A majority (54%) of New Jerseyans expect that their own health care costs will go up as a result of the new legislative plan. Only 11% believe what they pay for health care will go down, and 31% anticipate no changes to their own health care costs.
Nearly half (47%) of all Garden State residents feel that these changes create too much government involvement in the health care system. Another 39% say the level of government involvement is about right and 10% feel the government should get involved even more.
These findings on government involvement, expected changes in quality, and expected changes in cost are nearly identical to the national poll results from the Washington Post. There are also some clear partisan differences in opinion towards these health care system changes. Most New Jersey Democrats give the new policy a thumbs up (69% positive to 23% negative) while Republicans are overwhelmingly disapproving (77% negative to 19% positive). Independents tend to be more negative (55%) than positive (41%) about the new law.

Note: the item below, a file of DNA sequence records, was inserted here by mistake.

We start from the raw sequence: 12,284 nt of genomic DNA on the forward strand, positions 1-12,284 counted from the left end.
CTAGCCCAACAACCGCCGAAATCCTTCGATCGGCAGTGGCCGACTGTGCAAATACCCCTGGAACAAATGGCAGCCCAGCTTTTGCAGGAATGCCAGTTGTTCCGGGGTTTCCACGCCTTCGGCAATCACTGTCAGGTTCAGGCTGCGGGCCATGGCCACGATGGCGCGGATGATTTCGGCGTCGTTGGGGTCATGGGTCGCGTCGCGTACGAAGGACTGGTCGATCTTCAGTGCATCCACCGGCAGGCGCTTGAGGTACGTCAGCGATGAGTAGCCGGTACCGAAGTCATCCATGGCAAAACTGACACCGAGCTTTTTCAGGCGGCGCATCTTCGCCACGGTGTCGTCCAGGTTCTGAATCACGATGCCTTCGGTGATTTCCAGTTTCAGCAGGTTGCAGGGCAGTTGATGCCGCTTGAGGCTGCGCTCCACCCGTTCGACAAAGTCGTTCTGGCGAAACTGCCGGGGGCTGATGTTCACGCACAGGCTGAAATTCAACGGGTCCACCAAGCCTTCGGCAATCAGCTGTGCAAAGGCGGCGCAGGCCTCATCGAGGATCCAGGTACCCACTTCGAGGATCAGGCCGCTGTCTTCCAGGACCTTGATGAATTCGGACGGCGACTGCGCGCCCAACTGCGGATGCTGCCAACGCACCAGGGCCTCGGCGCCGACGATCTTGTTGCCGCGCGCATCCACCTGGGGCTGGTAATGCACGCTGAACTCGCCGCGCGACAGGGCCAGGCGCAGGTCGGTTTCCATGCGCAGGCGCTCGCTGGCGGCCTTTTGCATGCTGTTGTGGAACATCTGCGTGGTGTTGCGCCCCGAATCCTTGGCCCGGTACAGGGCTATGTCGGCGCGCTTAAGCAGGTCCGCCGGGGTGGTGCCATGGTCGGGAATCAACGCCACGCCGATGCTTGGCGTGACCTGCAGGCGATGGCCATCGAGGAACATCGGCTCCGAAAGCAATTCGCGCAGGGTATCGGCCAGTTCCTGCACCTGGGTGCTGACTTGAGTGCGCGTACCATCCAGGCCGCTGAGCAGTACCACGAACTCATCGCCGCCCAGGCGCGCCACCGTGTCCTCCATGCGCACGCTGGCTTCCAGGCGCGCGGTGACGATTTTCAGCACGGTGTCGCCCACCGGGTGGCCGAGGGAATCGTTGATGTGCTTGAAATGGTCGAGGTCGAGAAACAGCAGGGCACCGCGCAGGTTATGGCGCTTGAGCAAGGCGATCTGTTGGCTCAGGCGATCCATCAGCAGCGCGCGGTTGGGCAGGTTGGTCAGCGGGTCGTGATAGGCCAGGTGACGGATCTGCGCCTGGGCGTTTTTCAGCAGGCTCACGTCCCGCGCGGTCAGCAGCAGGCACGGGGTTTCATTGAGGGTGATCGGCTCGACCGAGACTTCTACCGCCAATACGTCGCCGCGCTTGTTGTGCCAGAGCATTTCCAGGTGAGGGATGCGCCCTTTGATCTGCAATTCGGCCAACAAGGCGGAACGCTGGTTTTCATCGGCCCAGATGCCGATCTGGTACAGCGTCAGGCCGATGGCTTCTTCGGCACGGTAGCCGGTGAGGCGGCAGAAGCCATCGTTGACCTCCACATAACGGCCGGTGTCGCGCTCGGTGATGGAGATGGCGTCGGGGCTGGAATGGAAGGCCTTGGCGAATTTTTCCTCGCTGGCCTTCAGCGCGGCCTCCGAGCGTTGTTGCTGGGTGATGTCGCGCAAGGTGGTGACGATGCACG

Despite public anxiety about the recently enacted package, New Jersey's rating of President Obama's job performance has remained steady and continues to be more positive than the national average. Specifically, 55% of New Jersey residents approve of the job President Obama is doing while 39% disapprove. This compares to the national average of 48% approve to 48% disapprove as tracked by the Pollster.com website. The president garners approval from 85% of Democrats, 46% of independents, and just 18% of Republicans in the Garden State.